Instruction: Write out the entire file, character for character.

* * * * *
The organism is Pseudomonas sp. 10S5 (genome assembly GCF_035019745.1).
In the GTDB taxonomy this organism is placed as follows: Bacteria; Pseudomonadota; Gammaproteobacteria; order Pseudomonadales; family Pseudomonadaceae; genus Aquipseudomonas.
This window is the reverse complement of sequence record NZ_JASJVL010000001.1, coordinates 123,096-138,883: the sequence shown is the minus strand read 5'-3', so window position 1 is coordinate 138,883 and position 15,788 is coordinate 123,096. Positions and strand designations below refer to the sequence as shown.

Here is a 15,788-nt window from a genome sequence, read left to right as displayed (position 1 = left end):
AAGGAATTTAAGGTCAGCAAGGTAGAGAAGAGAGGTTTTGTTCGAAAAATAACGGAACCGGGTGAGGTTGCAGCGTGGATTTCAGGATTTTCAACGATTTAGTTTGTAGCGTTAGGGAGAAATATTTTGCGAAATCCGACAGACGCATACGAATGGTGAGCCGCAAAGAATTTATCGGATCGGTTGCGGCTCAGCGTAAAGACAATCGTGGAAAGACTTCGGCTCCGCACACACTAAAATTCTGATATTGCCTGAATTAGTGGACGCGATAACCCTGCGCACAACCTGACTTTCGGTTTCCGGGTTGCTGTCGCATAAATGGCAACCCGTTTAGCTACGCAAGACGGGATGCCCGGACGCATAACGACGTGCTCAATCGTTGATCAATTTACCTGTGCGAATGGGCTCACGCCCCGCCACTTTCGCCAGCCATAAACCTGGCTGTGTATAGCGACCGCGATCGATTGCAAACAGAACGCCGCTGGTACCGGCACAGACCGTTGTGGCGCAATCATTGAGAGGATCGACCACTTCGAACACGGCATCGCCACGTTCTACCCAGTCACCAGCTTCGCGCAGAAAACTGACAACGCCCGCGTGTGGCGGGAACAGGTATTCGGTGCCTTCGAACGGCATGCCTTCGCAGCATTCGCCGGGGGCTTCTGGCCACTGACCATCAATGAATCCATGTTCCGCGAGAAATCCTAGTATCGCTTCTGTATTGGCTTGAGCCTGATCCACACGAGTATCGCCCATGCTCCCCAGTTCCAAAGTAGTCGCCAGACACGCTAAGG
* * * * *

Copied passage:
The organism is Pseudomonas sp. 10S5 (genome assembly GCF_035019745.1).
In the GTDB taxonomy this organism is placed as follows: Bacteria; Pseudomonadota; Gammaproteobacteria; order Pseudomonadales; family Pseudomonadaceae; genus Aquipseudomonas.
This window is the reverse complement of sequence record NZ_JASJVL010000001.1, coordinates 123,096-138,883: the sequence shown is the minus strand read 5'-3', so window position 1 is coordinate 138,883 and position 15,788 is coordinate 123,096. Positions and strand designations below refer to the sequence as shown.

Here is a 15,788-nt window from a genome sequence, read left to right as displayed (position 1 = left end):
AAGGAATTTAAGGTCAGCAAGGTAGAGAAGAGAGGTTTTGTTCGAAAAATAACGGAACCGGGTGAGGTTGCAGCGTGGATTTCAGGATTTTCAACGATTTAGTTTGTAGCGTTAGGGAGAAATATTTTGCGAAATCCGACAGACGCATACGAATGGTGAGCCGCAAAGAATTTATCGGATCGGTTGCGGCTCAGCGTAAAGACAATCGTGGAAAGACTTCGGCTCCGCACACACTAAAATTCTGATATTGCCTGAATTAGTGGACGCGATAACCCTGCGCACAACCTGACTTTCGGTTTCCGGGTTGCTGTCGCATAAATGGCAACCCGTTTAGCTACGCAAGACGGGATGCCCGGACGCATAACGACGTGCTCAATCGTTGATCAATTTACCTGTGCGAATGGGCTCACGCCCCGCCACTTTCGCCAGCCATAAACCTGGCTGTGTATAGCGACCGCGATCGATTGCAAACAGAACGCCGCTGGTACCGGCACAGACCGTTGTGGCGCAATCATTGAGAGGATCGACCACTTCGAACACGGCATCGCCACGTTCTACCCAGTCACCAGCTTCGCGCAGAAAACTGACAACGCCCGCGTGTGGCGGGAACAGGTATTCGGTGCCTTCGAACGGCATGCCTTCGCAGCATTCGCCGGGGGCTTCTGGCCACTGACCATCAATGAATCCATGTTCCGCGAGAAATCCTAGTATCGCTTCTGTATTGGCTTGAGCCTGATCCACACGAGTATCGCCCATGCTCCCCAGTTCCAAAGTAGTCGCCAGACACGCTAAGG